On-chip flow rate sensing via membrane deformation and bistability probed by microwave resonators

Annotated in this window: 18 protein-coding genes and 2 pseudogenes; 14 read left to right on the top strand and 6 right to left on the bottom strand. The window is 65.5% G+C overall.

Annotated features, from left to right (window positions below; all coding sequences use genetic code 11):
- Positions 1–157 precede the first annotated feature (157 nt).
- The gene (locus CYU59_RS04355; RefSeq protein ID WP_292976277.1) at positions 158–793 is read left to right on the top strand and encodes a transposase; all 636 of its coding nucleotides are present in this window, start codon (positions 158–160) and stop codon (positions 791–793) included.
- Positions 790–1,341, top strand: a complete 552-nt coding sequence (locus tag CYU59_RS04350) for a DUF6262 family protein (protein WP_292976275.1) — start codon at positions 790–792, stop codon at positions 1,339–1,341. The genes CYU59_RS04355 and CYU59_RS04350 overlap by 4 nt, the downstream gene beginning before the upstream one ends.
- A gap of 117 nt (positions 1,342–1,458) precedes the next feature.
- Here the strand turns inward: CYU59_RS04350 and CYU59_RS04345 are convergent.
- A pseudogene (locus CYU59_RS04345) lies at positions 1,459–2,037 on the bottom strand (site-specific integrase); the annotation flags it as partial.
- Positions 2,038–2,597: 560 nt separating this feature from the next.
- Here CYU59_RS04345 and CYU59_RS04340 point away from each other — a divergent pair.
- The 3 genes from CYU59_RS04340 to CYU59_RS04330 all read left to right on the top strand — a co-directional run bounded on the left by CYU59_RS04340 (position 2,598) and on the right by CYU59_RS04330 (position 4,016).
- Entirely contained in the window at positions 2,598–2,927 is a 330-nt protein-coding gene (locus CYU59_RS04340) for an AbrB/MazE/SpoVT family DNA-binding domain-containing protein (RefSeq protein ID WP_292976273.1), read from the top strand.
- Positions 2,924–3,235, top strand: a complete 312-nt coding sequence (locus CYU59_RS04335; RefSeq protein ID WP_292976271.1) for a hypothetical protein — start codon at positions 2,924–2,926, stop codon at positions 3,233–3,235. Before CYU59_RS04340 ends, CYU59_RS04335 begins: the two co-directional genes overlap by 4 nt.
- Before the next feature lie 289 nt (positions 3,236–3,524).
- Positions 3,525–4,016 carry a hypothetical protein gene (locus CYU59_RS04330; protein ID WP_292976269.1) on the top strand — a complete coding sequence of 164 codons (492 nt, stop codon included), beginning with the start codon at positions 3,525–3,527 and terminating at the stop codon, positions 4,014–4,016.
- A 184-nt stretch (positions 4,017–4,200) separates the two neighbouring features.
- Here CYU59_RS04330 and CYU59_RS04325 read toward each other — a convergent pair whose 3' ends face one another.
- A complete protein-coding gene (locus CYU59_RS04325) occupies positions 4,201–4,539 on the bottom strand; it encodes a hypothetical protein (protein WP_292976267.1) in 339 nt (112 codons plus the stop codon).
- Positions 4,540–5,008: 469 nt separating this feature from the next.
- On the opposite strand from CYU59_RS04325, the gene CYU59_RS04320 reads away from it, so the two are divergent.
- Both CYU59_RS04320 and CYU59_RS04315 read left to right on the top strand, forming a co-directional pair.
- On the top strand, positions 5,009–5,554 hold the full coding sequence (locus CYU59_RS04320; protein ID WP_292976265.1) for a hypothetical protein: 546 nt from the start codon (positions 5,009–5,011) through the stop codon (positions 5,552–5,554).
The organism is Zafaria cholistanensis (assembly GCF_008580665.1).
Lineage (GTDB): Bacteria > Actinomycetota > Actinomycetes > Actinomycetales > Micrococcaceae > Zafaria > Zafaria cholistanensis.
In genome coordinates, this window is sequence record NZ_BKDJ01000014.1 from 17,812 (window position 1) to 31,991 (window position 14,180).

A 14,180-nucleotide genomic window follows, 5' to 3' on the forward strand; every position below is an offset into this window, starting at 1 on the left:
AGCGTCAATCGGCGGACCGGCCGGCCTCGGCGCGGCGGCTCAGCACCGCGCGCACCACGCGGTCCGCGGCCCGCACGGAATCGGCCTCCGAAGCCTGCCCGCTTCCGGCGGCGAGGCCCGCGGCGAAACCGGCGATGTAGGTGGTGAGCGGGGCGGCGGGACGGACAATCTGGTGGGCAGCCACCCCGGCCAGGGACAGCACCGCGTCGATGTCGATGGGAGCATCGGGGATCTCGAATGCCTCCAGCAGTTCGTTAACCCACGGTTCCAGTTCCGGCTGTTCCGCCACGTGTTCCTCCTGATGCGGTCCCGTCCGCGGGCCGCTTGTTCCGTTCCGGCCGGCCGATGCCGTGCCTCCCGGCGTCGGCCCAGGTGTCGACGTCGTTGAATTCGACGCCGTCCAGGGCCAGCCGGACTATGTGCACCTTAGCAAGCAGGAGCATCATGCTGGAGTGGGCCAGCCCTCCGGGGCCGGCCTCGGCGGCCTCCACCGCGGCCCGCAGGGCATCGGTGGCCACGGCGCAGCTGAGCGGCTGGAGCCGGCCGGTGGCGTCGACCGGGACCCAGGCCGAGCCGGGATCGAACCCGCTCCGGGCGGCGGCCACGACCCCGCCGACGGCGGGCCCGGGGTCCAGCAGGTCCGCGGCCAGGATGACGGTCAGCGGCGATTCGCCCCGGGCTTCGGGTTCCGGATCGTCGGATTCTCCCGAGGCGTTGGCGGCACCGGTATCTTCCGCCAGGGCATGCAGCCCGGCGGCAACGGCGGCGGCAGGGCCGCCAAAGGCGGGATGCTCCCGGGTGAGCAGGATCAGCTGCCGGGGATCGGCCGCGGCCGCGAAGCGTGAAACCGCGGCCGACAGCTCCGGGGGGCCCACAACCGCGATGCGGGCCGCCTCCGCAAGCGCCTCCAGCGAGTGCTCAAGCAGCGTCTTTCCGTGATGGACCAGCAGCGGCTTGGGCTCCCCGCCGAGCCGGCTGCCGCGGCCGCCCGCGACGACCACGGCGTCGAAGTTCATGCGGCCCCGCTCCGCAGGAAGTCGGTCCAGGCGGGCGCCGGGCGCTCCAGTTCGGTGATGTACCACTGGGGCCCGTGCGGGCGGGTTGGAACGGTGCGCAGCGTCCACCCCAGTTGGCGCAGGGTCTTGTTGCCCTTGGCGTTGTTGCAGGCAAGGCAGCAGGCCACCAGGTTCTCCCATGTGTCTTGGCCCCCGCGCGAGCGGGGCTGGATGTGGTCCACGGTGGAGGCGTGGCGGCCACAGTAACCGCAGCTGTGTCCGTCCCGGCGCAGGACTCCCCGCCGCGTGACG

Precise monitoring of fluid flow rates constitutes an integral problem in various lab-on-a-chip applications. While off-chip flow sensors are commonly used, new sensing mechanisms are being investigated to address the needs of increasingly complex lab-on-a-chip platforms which require local and non-intrusive flow rate sensing. In this regard, the deformability of microfluidic components has recently attracted attention as an on-chip sensing mechanism. To develop an on-chip flow rate sensor, here we utilized the mechanical deformations of a 220 nm thick Silicon Nitride membrane integrated with the microfluidic channel. Applied pressure and fluid flow induce different modes of deformations on the membrane, which are electronically probed by an integrated microwave resonator. The flow changes the capacitance, and in turn resonance frequency, of the microwave resonator. By tracking the resonance frequency, liquid flow was probed with the device. In addition to responding to applied pressure by deflection, the membrane also exhibits periodic pulsation motion under fluid flow at a constant rate. The two separate mechanisms, deflection and pulsation, constitute sensing mechanisms for pressure and flow rate. Using the same device architecture, we also detected pressure-induced deformations by a gas to draw further insight into the sensing mechanism of the membrane. Flow rate measurements based on the deformation and instability of thin membranes demonstrate the transduction potential of microwave resonators for fluid–structure interactions at micro- and nanoscales.